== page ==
Turning to FIGS. 1 and 2, a receiver is shown with an alternate linear output equalizer (ALOE) for reducing interference in a desired signal in a GSM communication system, in accordance with the present invention. In these figures, thick lines represent the flow of complex values and thin lines represent real values. The front end of the receiver has a conventional configuration as is well known in the art and therefore elements such as frequency converters etc. are not shown for simplicity, other than an analogtodigital converter101 (ADC) operable to convert an input signal that includes a desired signal and a cochannel interferer or adjacent channel interferer signal to an input digital waveform, y. Typically, one or more ADCs can be provided, such as for the digital conversion of inphase (I) and quadrature (Q) data, as is known in the art.
 A burst synchronizer102 is operable to input the digital waveform and determine a synchronization delay, To, between the signals from the desired user and the cochannel interferer. Generally, this includes an approximate or coarse synchronization from a tracking function and a fine delay determination, both using techniques known in the art. A matrix kernel constructor 104 is coupled to the burst synchronizer. The kernel constructor assembles the observation matrix Z from the midamble portion of the input digital waveform and corrects for timing using the synchronization delay, τ_{0}. The kernel constructor then computes auto correlation matrix R_{ZZ}=Z^{T}Z and crosscorrelation vector p=Z^{T}t. The present invention also envisions the use of one or more of leading zeros and ending zeros of a burst of waveform data for filter training since zeros also present a fixed phase relationship. These can be used in addition to, or instead of, the midamble.
 The autocorrelation matrix R_{ZZ}, and the desired crosscorrelation vector p is then passed to a filter parameter calculator 106 coupled to the kernel constructor. The filter parameter estimator is operable to input the autocorrelation matrix and the desired crosscorrelation vector to define linear tap estimates, h, for the alternate linear output equalizer filter 100, which is a finiteimpulseresponse (FIR) filter coupled to the filter parameter calculator. As detailed in FIG. 2, the FIR filter is operable to input the tap parameters, h_{i}, (shown here as five taps separated by onesymbol delays, z^{−1}) to operate on the waveform and also to output alternating real values of the real and imaginary components of the waveform to alternately linearly equalize the waveform to provide an estimate of the desired signal. This equalized signal is may then optionally be processed normally in a Maximum Likelihood Sequence Estimator (MLSE) for example, using techniques known in the art to output the estimated data sequence.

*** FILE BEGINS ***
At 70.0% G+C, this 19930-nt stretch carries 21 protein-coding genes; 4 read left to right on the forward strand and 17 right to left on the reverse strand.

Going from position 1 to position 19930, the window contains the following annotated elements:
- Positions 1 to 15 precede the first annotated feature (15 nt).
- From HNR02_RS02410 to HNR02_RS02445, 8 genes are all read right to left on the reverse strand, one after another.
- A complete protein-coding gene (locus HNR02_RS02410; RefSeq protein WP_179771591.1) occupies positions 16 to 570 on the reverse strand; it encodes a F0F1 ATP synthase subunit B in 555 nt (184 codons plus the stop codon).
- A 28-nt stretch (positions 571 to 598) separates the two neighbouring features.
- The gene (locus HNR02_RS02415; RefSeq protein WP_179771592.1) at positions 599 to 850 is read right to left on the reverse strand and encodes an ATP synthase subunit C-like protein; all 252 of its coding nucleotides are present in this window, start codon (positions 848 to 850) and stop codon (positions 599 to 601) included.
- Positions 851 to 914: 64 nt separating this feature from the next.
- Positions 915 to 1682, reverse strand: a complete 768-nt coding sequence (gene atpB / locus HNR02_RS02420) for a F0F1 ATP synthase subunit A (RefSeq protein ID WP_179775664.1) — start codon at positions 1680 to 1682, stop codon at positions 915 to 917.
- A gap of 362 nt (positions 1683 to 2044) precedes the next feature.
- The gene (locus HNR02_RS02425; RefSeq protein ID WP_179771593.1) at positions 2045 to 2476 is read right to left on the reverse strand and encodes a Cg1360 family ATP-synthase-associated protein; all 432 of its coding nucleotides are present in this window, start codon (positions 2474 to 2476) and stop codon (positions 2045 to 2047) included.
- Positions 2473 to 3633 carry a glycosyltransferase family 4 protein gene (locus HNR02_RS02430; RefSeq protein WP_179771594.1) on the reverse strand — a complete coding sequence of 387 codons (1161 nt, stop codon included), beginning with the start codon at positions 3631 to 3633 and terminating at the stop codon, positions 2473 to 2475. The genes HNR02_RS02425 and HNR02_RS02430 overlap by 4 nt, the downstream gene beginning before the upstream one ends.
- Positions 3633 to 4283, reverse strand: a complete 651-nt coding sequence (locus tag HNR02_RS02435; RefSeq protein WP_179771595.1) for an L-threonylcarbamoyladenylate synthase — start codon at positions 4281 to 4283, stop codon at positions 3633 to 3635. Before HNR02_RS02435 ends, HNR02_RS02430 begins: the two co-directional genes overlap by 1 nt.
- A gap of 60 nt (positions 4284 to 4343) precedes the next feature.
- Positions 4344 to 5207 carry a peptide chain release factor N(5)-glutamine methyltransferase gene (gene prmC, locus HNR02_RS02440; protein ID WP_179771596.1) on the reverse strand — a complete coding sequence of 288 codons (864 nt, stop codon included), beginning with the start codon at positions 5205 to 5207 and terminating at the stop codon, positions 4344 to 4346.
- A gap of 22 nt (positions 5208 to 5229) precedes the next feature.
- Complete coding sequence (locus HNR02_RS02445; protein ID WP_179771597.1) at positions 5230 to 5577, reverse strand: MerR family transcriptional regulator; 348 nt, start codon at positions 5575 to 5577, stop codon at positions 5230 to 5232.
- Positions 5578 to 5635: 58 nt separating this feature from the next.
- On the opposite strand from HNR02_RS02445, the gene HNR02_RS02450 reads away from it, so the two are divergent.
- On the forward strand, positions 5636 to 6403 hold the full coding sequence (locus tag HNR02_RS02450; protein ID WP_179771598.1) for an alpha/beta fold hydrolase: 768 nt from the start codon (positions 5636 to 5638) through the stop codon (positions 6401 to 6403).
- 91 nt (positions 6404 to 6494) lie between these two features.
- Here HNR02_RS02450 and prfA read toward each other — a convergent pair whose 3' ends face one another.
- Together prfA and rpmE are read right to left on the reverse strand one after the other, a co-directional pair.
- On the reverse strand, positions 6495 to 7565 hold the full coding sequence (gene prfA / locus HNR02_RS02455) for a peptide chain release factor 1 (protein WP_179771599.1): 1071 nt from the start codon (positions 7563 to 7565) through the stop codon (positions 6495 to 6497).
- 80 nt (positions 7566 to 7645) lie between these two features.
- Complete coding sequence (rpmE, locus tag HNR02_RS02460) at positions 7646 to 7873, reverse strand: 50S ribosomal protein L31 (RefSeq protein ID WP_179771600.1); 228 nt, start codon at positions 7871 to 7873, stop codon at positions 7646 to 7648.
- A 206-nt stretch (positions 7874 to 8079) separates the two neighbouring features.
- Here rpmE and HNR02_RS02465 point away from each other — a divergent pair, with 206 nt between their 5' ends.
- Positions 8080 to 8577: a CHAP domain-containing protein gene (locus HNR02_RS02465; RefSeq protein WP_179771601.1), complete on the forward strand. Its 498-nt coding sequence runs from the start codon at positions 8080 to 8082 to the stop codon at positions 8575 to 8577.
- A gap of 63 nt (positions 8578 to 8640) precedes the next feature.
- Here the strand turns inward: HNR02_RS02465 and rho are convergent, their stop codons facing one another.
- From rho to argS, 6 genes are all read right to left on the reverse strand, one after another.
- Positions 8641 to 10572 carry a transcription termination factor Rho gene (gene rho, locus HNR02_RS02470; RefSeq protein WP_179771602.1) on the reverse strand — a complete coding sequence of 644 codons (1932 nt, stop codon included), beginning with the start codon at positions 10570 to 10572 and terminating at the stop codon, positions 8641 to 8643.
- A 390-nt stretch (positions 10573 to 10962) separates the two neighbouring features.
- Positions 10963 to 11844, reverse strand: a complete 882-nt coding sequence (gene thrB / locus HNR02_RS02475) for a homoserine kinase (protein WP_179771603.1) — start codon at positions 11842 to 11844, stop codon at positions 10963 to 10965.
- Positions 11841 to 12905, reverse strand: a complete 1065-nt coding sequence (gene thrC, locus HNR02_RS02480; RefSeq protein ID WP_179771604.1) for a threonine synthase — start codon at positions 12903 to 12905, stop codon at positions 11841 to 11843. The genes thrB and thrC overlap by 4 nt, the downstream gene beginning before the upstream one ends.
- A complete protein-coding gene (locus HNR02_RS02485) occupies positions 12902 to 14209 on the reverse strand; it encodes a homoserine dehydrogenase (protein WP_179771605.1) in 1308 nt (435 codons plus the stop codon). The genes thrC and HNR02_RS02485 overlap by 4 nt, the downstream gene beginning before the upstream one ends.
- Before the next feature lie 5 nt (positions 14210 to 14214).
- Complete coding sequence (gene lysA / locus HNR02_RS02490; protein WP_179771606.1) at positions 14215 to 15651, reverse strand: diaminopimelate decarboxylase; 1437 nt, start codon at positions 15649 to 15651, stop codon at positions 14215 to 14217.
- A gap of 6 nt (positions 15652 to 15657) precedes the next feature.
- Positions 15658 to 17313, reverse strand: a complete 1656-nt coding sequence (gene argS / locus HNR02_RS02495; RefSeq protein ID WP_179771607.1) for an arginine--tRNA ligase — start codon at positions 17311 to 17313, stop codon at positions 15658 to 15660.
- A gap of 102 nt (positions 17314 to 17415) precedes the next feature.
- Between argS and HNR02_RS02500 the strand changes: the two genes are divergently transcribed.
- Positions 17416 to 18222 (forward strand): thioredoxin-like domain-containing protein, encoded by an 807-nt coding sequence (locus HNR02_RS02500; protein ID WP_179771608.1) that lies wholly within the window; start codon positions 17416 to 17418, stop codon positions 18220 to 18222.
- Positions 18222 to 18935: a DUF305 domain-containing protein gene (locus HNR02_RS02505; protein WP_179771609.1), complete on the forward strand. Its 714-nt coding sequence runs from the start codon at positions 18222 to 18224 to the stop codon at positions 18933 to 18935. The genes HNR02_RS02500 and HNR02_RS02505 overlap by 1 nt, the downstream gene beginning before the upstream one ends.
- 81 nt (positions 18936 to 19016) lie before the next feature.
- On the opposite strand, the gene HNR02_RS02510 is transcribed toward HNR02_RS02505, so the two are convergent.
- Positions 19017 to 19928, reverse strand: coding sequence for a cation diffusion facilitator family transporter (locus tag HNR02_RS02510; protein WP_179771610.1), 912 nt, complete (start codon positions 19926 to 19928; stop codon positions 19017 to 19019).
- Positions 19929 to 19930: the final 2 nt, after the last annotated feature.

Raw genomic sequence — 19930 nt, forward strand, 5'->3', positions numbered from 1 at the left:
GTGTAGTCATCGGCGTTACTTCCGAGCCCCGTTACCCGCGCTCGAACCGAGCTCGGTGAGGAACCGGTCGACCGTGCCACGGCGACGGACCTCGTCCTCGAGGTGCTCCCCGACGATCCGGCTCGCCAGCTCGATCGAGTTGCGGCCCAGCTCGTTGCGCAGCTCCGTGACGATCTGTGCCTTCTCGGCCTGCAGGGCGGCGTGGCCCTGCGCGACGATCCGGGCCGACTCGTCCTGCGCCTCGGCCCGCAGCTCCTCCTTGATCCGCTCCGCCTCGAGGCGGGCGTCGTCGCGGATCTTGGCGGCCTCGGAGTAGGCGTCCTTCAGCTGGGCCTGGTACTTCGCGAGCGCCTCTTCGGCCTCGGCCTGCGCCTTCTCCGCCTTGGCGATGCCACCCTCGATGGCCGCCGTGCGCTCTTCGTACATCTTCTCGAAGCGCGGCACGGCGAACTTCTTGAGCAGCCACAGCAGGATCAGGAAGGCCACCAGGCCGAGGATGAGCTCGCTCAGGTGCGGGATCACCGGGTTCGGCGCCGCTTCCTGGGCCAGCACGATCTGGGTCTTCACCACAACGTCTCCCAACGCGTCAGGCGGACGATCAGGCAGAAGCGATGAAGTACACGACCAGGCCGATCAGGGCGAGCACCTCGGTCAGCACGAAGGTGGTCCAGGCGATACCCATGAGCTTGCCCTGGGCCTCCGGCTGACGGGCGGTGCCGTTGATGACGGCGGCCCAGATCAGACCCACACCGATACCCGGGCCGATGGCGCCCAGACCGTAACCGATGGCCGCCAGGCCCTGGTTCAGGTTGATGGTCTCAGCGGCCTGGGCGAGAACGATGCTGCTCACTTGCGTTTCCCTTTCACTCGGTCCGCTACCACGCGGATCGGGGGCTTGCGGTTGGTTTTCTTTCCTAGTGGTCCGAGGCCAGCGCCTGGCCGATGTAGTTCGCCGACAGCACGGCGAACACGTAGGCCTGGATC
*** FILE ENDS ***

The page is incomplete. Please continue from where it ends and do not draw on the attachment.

In practice, the burst of waveform data is GMSK modulated, which is used to advantage for the training sequence in that the midamble consists of alternating real and imaginary symbols, which are extracted by alternate switching, for training the finiteimpulseresponse filter. The present invention can also use of one or more of the three leading zeros and three tail zeros of a burst of waveform data as a portion of the filter training sequence since those zeros also present a fixed phase relationship. These can be used in addition to, or instead of, the midamble. The filter parameter calculator106 minimizes the sumsquared error between a linear real estimate of the real and imaginary components of the training sequence of the filter and the received waveform, as explained previously.